Warm noon-day sunshine streams in through gothic windows, creating a glow in the nave of a church still heavy with incense from the previous Mass.
The high altar, dressed in white for Corpus Christi, is ablaze with candles: in addition to the “big six”, dozens of smaller candles brighten the gradeine.
On the altar, in front of the tabernacle, stands a green-veiled chalice, while altar cards stand propped against the larger candlesticks.
The bell rings and the congregation, composed equally of men and women and mainly in their early twenties, rise to their feet, gently marshalling errant infants. The door to the week-day chapel opens and a priest, vested in a green Roman chasuble and with his head covered by his Dominican hood, walks in, preceded by a single altar-server.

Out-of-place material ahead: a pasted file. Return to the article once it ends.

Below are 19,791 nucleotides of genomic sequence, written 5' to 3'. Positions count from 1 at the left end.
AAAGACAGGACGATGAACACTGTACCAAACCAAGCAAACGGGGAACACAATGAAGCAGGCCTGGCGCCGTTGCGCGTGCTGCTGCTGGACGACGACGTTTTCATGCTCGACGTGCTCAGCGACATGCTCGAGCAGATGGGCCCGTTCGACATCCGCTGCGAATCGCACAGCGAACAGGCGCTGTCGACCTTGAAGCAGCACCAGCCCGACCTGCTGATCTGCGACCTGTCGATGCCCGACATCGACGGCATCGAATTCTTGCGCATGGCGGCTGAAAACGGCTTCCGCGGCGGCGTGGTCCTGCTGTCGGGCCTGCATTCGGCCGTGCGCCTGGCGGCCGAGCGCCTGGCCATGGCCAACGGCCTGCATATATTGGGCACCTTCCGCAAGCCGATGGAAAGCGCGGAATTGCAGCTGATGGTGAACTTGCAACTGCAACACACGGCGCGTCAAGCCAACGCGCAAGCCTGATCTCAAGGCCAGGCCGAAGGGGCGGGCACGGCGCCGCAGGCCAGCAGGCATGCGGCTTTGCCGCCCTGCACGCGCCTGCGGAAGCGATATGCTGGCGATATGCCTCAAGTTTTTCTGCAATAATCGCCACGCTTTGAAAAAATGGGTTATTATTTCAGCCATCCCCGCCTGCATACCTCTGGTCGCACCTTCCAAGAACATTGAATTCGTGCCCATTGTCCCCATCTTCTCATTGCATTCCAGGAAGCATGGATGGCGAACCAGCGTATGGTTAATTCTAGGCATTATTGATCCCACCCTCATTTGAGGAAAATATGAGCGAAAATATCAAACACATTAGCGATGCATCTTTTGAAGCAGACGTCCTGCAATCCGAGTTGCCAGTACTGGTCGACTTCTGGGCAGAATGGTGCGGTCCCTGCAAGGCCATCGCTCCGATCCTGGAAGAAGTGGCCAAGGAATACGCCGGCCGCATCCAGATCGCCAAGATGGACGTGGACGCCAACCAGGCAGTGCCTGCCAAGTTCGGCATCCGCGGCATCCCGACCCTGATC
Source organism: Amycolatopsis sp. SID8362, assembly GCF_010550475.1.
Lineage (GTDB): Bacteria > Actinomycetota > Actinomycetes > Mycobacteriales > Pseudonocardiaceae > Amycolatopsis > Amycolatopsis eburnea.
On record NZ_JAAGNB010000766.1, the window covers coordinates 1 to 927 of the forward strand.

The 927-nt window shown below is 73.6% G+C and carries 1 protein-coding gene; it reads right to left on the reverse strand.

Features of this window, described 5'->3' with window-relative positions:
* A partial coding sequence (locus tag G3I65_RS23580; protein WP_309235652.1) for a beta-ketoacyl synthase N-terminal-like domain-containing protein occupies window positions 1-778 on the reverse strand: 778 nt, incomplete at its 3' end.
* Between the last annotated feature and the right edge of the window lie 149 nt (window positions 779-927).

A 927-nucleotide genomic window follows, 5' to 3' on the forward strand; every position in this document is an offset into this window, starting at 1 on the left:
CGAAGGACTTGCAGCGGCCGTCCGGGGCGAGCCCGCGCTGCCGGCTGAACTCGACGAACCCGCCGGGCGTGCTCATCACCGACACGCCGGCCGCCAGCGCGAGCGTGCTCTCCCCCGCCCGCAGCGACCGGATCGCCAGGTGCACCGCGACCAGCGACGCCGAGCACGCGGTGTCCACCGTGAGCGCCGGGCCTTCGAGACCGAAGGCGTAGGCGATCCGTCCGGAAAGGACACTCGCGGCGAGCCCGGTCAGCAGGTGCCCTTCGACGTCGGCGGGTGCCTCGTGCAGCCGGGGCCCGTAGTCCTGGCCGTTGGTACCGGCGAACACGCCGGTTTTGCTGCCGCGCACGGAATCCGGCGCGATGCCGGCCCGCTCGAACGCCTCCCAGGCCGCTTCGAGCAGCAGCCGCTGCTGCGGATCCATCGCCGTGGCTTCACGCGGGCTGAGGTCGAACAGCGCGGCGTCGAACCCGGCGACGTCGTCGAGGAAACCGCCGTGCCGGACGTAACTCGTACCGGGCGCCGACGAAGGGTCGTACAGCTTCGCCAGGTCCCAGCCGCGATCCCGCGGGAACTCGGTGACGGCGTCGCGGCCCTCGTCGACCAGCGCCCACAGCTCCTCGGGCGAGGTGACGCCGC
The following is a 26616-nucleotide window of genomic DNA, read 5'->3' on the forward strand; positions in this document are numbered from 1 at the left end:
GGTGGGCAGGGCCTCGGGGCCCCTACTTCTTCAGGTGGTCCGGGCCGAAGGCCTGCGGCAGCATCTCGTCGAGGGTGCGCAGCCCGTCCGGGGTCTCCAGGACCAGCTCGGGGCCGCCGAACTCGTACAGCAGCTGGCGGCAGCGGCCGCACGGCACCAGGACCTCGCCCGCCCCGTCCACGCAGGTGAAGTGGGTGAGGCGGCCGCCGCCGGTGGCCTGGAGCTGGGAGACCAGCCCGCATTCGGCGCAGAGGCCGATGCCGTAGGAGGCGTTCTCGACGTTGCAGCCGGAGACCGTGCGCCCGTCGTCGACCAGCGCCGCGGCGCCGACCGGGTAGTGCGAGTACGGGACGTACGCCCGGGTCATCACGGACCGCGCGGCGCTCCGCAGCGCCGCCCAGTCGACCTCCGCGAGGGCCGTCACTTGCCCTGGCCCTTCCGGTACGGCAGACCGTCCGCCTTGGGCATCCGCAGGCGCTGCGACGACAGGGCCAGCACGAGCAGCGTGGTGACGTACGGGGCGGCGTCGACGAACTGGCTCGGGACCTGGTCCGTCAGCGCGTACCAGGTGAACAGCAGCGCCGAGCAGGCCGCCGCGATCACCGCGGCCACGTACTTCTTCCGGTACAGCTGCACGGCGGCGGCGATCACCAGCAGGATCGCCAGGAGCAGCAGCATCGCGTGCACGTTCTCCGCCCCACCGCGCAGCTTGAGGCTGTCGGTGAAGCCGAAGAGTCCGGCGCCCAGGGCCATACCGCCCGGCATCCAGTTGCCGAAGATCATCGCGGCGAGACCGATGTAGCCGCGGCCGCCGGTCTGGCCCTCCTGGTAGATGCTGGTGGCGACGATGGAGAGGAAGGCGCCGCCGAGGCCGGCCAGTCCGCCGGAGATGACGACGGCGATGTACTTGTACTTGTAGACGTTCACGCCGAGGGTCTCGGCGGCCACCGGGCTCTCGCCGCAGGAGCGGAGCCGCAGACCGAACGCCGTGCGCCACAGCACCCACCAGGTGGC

Before climbing the steps to the altar, both men stop and the words of the confiteor drift above us and, for the next forty minutes, I seem to have stepped outside this world, with its concerns, into a different place.
I make no especial attempt to follow the text of the Mass, a book would have been a distraction from the sacrifice that I was both witness to and offering on my own behalf, and for once my chattering mind falls quiet.
I go forward and kneel at the substantial balustrade that skirts the sanctuary, behold, adore and receive Our Lord.
The blessing, the dismissal, the Last Gospel and the congregation sings a Latin hymn, their plain-chant sure-footed and enthusiastically sung.
I walk back to the busy shops, bearing with me the feeling that I had never participated quite so actively in a Mass before.